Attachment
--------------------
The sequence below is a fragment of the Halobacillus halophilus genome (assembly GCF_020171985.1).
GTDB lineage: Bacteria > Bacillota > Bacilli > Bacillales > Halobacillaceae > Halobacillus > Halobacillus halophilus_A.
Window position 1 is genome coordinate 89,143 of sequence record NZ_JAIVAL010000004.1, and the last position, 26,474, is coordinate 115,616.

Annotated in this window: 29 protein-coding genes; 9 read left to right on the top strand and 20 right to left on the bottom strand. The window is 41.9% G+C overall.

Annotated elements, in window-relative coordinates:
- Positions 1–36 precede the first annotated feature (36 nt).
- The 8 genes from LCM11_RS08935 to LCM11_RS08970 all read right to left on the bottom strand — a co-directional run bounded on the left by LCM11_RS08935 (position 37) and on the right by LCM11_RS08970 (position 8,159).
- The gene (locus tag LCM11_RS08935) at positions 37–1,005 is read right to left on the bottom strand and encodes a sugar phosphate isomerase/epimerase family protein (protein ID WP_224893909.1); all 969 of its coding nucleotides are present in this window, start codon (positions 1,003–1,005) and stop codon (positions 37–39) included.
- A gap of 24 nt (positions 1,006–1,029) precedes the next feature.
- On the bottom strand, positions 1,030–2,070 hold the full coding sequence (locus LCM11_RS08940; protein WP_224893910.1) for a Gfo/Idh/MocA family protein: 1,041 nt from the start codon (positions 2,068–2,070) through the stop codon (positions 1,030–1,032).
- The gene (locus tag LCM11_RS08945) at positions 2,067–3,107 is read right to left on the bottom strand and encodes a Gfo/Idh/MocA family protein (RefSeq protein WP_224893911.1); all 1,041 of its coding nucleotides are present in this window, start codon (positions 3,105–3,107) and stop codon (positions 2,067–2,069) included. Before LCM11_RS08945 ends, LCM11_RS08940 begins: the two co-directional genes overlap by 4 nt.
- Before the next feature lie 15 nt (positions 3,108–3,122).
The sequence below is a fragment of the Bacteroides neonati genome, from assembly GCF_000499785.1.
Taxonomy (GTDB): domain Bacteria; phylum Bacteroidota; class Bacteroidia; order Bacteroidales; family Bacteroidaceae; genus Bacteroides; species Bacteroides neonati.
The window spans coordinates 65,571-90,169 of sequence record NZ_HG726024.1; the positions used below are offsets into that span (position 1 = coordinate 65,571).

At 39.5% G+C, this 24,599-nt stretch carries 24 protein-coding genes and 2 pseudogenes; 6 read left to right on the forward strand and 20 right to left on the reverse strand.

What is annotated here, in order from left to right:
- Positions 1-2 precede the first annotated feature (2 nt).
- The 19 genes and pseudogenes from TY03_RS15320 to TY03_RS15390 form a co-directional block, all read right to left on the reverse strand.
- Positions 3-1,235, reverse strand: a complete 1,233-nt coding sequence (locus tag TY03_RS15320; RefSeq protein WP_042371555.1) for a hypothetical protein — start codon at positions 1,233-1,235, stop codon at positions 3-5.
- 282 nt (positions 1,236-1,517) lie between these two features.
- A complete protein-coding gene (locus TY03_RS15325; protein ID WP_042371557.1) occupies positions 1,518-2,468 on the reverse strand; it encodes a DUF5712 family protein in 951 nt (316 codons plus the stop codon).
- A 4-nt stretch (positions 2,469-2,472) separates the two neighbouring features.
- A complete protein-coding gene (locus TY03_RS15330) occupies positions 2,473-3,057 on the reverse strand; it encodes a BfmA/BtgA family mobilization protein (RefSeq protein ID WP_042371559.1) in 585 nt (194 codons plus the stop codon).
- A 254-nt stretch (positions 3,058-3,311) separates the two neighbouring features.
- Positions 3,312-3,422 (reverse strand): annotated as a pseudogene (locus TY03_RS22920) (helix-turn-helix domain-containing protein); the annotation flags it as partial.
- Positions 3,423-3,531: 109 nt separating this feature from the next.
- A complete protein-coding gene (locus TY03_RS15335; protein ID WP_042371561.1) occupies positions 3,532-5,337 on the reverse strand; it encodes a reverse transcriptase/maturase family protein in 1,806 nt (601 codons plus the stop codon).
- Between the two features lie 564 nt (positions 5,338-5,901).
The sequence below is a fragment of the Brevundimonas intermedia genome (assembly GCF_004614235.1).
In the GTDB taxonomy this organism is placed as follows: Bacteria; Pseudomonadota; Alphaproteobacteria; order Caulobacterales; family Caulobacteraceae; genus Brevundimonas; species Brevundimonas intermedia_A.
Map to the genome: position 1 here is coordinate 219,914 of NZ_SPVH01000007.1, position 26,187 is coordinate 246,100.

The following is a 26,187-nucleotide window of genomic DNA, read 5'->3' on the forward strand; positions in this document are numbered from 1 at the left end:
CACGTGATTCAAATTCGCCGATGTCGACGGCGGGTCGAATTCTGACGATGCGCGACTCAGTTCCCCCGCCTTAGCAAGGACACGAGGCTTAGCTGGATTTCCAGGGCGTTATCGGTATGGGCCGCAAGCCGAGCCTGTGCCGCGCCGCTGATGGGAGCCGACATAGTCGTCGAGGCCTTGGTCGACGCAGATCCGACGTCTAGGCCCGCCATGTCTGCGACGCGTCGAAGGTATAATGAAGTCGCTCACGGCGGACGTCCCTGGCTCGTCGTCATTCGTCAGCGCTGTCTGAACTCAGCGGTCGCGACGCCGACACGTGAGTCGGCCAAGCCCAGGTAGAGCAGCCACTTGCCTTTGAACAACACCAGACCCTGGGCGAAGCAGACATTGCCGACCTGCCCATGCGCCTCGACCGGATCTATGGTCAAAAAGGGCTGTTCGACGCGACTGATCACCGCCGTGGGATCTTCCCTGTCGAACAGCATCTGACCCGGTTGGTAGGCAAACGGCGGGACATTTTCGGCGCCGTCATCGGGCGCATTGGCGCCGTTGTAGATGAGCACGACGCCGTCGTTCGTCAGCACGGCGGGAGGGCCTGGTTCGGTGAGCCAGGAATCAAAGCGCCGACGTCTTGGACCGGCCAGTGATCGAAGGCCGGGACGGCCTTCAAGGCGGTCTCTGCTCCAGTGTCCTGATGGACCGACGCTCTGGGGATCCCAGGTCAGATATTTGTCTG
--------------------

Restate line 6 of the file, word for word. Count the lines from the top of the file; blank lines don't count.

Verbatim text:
- Positions 1–36 precede the first annotated feature (36 nt).